The f (R) theories have one extra scalar degree of freedom compared to the CDM model. This feature results in more freedom for the background. As we have seen previously, a viable cosmological sequence of radiation, matter, and accelerated epochs is possible provided some conditions hold for f (R). In principle, however, one can specify any given and solve Eqs. (2.15) and (2.16) for those compatible with the given .
Therefore the background cosmological evolution is not in general enough to distinguish f (R) theories from other theories. Even worse, for the same , there may be some different forms of f (R) which fulfill the Friedmann equations. Hence other observables are needed in order to distinguish between different theories. In order to achieve this goal, perturbation theory turns out to be of fundamental importance. More than this, perturbations theory in cosmology has become as important as in particle physics, since it gives deep insight into these theories by providing information regarding the number of independent degrees of freedom, their speed of propagation, their time-evolution: all observables to be confronted with different data sets.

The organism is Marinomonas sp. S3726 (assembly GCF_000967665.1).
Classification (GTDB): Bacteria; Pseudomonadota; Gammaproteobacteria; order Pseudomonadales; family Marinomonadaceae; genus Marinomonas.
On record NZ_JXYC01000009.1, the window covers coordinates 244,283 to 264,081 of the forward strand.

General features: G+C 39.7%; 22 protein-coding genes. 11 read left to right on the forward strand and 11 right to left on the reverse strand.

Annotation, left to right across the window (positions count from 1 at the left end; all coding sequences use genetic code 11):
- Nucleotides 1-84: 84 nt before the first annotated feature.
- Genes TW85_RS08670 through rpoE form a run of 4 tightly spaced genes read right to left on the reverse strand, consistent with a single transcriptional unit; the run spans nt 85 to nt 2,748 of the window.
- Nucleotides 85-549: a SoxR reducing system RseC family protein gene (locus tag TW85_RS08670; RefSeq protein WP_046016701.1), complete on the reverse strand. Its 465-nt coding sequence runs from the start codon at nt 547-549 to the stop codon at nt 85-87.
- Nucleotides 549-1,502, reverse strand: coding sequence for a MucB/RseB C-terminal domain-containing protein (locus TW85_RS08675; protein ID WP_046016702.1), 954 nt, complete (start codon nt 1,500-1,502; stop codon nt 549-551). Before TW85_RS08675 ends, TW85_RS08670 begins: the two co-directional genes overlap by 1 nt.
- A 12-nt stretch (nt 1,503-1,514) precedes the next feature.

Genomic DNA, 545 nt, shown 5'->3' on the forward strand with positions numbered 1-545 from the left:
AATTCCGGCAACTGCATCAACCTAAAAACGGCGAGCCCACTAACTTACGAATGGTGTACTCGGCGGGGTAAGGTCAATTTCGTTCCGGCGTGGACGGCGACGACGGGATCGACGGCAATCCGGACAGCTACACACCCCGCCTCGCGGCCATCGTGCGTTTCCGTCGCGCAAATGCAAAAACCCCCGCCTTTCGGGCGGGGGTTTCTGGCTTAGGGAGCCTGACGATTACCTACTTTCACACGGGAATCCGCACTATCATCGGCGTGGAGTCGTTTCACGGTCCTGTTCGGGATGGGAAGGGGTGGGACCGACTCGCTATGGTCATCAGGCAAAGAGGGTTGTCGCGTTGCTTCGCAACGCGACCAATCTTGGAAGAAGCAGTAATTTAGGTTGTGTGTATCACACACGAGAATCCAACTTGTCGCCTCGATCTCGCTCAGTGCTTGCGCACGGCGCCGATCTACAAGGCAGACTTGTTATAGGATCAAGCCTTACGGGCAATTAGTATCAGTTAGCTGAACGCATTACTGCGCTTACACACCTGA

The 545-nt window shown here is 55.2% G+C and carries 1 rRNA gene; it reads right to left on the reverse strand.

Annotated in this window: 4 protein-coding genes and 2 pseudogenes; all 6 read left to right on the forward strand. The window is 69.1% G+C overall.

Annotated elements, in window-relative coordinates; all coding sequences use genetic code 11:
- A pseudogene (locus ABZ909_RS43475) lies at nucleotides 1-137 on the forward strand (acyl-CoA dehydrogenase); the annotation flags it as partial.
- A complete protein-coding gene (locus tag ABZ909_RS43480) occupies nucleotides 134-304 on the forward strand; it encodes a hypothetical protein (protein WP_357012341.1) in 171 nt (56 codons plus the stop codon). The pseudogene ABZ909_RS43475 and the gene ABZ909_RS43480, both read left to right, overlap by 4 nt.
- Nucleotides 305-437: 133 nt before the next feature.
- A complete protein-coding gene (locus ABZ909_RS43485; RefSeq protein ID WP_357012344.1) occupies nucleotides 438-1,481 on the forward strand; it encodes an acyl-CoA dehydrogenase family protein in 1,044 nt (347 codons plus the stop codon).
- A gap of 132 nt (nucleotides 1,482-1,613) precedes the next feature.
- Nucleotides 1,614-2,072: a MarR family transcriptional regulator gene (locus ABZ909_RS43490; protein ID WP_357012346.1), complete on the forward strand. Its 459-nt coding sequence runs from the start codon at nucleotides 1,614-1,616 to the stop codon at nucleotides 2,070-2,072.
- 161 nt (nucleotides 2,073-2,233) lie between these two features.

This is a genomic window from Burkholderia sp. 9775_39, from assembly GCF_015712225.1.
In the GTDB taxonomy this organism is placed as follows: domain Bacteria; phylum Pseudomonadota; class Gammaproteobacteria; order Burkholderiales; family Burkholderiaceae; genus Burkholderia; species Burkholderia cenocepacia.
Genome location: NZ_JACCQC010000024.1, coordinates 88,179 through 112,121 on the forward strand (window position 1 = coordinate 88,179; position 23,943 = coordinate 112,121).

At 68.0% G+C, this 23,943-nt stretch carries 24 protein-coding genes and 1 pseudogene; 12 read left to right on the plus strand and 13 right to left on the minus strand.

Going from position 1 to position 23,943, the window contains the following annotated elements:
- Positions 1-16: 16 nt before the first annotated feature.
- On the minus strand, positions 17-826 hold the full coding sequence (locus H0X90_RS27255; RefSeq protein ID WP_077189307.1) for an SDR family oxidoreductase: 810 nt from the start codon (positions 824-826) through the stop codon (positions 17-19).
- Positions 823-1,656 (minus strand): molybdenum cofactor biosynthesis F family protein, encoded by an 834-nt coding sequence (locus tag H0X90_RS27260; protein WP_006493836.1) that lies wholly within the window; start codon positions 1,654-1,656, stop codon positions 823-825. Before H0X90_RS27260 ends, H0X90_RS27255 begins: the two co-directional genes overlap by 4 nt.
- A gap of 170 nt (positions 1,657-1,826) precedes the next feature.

The main result of the perturbation analysis in f (R) gravity can be understood in the following way. Since it is possible to express this theory into a form of scalar-tensor theory, this should correspond to having a scalar-field degree of freedom which propagates with the speed of light. Therefore no extra vector or tensor modes come from the f (R) gravitational sector. Introducing matter fields will in general increase the number of degrees of freedom, e.g., a perfect fluid will only add another propagating scalar mode and a vector mode as well. In this section we shall provide perturbation equations for the general Lagrangian density including metric f (R) gravity as a special case.
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